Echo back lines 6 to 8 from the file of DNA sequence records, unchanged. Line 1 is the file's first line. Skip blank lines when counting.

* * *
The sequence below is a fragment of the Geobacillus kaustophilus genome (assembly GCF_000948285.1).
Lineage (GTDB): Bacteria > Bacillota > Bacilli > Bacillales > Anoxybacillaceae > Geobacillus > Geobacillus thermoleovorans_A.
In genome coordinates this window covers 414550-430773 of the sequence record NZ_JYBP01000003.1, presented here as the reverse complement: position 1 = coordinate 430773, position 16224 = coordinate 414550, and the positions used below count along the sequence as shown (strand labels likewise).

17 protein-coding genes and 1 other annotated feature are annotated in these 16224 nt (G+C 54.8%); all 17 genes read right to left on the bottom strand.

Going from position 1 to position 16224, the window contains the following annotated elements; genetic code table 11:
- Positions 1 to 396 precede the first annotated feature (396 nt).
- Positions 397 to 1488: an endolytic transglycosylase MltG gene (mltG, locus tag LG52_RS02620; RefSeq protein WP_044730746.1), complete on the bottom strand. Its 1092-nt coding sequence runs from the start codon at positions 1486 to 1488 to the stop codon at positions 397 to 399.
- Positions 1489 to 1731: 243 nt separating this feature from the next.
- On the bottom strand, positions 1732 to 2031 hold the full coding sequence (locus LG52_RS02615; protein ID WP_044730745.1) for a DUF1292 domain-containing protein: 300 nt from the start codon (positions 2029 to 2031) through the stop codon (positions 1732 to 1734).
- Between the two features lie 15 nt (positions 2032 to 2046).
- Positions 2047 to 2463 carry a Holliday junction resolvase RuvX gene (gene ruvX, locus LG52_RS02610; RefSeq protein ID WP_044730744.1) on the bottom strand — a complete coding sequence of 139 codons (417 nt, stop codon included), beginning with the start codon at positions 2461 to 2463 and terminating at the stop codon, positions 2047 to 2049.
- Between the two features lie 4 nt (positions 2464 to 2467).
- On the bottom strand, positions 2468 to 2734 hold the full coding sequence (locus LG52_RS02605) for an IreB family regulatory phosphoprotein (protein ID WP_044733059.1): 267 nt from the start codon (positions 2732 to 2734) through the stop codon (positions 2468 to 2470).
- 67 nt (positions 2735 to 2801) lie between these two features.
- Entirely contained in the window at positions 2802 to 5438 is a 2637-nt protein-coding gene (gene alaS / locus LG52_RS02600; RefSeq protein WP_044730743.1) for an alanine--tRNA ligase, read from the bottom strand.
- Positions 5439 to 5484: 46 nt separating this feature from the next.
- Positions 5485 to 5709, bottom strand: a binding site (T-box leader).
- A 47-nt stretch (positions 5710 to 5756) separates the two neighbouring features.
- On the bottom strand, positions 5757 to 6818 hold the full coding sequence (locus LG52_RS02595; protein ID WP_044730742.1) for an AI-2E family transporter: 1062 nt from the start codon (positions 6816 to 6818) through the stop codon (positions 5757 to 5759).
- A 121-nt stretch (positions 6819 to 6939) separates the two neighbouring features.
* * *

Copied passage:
- Positions 1 to 396 precede the first annotated feature (396 nt).
- Positions 397 to 1488: an endolytic transglycosylase MltG gene (mltG, locus tag LG52_RS02620; RefSeq protein WP_044730746.1), complete on the bottom strand. Its 1092-nt coding sequence runs from the start codon at positions 1486 to 1488 to the stop codon at positions 397 to 399.
- Positions 1489 to 1731: 243 nt separating this feature from the next.